Single-round deoxyribozyme discovery

17 June 2021
Single-round deoxyribozyme discovery

Methods of artificial evolution such as in vitro selection make it possible to isolate DNA and RNA sequences with useful functions from random sequence libraries. Conventional selection experiments use libraries of 1015 sequences and require multiple rounds of selections to identify rare sequences with a desired function. 

Based on the simple structures of some functional nucleic acid motifs, researchers in the Curtis group at IOCB Prague hypothesized that it might be possible to identify catalytic DNA molecules (deoxyribozymes) from smaller libraries in a single round of selection followed by high-throughput sequencing.

To test this idea, they embedded 12 or 15 randomized positions (corresponding to 107 to 109 different sequences) in a stable scaffold present in all library members. After a short incubation, sequences that cleaved themselves at an RNA linkage were isolated using a single PAGE purification and characterized by high-throughput sequencing.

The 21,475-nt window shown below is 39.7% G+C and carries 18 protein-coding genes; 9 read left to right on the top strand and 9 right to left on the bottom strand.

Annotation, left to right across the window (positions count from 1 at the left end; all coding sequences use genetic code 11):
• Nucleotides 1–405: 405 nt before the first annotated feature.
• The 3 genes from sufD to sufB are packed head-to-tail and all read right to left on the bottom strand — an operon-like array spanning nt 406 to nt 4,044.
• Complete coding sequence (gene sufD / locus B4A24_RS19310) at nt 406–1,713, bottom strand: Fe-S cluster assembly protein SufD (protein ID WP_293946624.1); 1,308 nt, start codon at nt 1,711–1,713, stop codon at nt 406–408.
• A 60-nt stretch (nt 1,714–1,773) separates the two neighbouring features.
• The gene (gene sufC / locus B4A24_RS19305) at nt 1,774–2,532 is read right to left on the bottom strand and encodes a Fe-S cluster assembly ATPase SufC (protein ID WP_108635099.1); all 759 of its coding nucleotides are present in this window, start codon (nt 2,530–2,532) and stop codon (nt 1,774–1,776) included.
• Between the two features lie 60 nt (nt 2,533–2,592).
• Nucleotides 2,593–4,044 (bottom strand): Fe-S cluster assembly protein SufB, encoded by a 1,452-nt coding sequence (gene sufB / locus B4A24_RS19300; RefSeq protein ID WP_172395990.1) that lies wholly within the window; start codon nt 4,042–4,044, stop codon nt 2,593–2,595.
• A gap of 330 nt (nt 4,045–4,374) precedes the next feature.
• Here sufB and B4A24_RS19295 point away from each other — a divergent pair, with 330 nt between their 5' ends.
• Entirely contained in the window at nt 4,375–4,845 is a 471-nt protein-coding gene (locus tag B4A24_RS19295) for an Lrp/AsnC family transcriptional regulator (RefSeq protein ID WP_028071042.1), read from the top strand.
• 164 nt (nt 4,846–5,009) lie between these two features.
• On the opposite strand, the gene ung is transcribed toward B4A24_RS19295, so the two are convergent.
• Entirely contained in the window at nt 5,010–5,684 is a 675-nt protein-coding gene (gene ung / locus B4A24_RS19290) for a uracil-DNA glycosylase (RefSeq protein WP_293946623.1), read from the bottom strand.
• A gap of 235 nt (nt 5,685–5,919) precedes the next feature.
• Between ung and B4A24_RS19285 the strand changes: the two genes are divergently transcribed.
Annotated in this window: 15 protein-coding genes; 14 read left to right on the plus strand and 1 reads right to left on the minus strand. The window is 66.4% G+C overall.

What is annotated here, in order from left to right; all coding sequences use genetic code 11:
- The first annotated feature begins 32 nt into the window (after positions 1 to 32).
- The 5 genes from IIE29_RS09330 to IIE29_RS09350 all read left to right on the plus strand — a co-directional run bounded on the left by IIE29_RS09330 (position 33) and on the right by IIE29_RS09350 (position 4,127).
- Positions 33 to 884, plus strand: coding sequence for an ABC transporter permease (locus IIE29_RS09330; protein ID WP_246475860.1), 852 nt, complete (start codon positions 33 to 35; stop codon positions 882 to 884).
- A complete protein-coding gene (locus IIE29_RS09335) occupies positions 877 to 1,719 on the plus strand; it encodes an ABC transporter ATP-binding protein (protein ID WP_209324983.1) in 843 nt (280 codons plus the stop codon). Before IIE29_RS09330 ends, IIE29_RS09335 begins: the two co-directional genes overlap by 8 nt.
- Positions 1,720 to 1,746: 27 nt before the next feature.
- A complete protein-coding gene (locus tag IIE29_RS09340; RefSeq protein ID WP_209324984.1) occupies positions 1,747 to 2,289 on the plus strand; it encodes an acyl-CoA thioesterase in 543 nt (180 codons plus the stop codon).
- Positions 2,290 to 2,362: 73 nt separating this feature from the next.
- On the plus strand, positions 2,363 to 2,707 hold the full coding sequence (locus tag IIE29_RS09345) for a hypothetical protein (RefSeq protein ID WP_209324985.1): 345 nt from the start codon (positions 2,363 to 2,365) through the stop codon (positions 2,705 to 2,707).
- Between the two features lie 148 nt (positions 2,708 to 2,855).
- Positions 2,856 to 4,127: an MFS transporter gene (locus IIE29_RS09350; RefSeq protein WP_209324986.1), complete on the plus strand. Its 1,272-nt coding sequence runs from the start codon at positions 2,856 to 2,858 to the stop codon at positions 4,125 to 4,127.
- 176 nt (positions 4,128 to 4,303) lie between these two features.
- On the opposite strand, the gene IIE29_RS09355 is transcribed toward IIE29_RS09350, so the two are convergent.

The most active deoxyribozyme identified, named "Dvanactka" after the Czech word for 12, catalyzed RNA cleavage 5000 times faster than the nonenzymatic rate of RNA cleavage under these conditions. Because coverage from high-throughput sequencing was sufficient to detect most enriched sequences, it was also possible to characterize the sequence requirements and secondary structures of some of these motifs without performing additional experiments.

Due to its relative simplicity, we anticipate that this approach will accelerate the discovery of new functional DNA and RNA motifs.

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